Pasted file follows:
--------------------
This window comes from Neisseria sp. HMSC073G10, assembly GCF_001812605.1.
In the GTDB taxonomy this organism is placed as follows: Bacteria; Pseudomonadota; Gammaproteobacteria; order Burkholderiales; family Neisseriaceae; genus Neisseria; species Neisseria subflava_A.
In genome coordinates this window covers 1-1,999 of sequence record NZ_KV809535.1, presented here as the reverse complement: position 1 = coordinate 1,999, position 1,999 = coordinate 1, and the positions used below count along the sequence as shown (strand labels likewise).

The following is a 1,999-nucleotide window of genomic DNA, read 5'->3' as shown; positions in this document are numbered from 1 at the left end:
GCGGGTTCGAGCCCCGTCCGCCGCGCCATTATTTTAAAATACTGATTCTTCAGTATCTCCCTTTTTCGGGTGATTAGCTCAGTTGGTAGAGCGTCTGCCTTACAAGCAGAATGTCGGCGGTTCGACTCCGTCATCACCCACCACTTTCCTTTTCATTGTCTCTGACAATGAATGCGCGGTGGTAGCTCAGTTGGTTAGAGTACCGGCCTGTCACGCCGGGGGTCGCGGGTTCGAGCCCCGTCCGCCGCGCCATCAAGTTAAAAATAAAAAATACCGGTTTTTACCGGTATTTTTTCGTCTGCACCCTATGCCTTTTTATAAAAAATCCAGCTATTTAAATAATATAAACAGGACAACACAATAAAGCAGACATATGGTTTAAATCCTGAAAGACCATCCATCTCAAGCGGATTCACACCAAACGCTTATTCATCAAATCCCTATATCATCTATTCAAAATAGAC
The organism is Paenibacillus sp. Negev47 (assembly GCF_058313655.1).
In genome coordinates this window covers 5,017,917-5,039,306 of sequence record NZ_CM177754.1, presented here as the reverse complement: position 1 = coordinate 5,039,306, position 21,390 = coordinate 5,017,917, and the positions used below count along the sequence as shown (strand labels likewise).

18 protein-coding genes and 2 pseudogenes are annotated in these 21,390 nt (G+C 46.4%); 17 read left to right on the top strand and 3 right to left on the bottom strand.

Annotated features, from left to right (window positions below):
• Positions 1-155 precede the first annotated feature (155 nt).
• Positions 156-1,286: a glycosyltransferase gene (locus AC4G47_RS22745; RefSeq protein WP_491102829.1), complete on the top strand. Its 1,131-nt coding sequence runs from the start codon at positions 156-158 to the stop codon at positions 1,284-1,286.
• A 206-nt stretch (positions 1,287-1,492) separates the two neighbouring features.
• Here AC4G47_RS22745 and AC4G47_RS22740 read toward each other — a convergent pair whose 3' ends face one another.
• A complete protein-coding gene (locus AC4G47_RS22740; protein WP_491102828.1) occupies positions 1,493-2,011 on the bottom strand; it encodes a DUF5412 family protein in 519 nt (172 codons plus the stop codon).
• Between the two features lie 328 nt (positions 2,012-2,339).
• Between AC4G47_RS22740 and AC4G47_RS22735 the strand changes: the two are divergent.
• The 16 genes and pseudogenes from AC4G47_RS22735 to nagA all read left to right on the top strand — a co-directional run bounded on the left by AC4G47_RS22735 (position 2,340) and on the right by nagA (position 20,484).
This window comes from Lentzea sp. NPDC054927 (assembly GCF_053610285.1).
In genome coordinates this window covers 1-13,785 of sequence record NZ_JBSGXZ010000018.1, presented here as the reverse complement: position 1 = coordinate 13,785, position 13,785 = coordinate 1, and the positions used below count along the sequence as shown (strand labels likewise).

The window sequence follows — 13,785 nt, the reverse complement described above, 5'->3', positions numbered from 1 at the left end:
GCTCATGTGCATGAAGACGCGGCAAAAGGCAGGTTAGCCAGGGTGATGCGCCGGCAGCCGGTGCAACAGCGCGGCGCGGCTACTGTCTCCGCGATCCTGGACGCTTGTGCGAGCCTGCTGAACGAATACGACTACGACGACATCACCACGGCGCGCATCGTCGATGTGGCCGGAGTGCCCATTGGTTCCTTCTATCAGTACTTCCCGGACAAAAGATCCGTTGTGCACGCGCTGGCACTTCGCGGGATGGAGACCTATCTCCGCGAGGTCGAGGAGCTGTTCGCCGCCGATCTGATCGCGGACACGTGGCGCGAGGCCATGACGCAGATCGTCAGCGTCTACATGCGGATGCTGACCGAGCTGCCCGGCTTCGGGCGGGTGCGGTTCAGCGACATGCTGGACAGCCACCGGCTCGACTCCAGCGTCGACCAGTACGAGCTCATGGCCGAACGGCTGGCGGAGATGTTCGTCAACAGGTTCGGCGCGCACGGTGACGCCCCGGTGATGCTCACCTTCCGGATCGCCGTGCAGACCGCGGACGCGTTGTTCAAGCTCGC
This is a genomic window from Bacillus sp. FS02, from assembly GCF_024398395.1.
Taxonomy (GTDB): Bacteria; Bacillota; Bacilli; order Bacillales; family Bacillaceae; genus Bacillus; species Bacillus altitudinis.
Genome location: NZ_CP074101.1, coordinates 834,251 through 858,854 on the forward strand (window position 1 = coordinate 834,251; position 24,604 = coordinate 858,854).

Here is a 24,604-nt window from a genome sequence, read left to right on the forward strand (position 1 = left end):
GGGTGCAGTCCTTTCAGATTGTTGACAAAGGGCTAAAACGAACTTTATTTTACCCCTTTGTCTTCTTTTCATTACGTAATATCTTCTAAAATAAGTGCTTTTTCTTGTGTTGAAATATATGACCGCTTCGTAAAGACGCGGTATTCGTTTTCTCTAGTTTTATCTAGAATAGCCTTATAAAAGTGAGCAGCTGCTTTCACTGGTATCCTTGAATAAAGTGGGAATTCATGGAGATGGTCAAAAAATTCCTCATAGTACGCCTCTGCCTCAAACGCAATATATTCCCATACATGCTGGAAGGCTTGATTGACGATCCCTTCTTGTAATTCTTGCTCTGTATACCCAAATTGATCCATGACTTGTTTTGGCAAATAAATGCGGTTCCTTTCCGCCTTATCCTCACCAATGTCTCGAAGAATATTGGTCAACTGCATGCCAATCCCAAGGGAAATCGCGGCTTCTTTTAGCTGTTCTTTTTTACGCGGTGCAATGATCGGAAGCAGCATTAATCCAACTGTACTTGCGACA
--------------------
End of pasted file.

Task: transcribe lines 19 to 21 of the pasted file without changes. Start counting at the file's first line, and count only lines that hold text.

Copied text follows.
In genome coordinates this window covers 1-13,785 of sequence record NZ_JBSGXZ010000018.1, presented here as the reverse complement: position 1 = coordinate 13,785, position 13,785 = coordinate 1, and the positions used below count along the sequence as shown (strand labels likewise).

The window sequence follows — 13,785 nt, the reverse complement described above, 5'->3', positions numbered from 1 at the left end:
GCTCATGTGCATGAAGACGCGGCAAAAGGCAGGTTAGCCAGGGTGATGCGCCGGCAGCCGGTGCAACAGCGCGGCGCGGCTACTGTCTCCGCGATCCTGGACGCTTGTGCGAGCCTGCTGAACGAATACGACTACGACGACATCACCACGGCGCGCATCGTCGATGTGGCCGGAGTGCCCATTGGTTCCTTCTATCAGTACTTCCCGGACAAAAGATCCGTTGTGCACGCGCTGGCACTTCGCGGGATGGAGACCTATCTCCGCGAGGTCGAGGAGCTGTTCGCCGCCGATCTGATCGCGGACACGTGGCGCGAGGCCATGACGCAGATCGTCAGCGTCTACATGCGGATGCTGACCGAGCTGCCCGGCTTCGGGCGGGTGCGGTTCAGCGACATGCTGGACAGCCACCGGCTCGACTCCAGCGTCGACCAGTACGAGCTCATGGCCGAACGGCTGGCGGAGATGTTCGTCAACAGGTTCGGCGCGCACGGTGACGCCCCGGTGATGCTCACCTTCCGGATCGCCGTGCAGACCGCGGACGCGTTGTTCAAGCTCGC